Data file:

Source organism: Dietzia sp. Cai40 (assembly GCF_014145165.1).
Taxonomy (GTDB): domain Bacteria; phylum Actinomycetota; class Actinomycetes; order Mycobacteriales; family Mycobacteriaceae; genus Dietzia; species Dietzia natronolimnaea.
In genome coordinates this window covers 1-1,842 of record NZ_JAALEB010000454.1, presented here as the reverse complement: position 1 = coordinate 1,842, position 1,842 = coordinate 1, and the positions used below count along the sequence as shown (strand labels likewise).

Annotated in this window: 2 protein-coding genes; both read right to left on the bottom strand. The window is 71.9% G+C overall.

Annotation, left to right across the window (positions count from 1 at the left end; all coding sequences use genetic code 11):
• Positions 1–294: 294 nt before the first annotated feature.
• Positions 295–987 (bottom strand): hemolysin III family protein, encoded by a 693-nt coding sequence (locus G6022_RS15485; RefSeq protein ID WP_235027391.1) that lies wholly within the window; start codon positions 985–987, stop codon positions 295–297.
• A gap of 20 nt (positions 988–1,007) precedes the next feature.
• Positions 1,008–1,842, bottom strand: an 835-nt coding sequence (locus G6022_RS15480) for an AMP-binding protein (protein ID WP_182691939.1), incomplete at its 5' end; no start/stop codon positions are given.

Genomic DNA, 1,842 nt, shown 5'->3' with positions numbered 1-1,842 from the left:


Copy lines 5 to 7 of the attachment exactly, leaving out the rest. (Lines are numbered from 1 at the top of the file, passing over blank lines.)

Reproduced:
Annotation, left to right across the window (positions count from 1 at the left end; all coding sequences use genetic code 11):
• Positions 1–294: 294 nt before the first annotated feature.
• Positions 295–987 (bottom strand): hemolysin III family protein, encoded by a 693-nt coding sequence (locus G6022_RS15485; RefSeq protein ID WP_235027391.1) that lies wholly within the window; start codon positions 985–987, stop codon positions 295–297.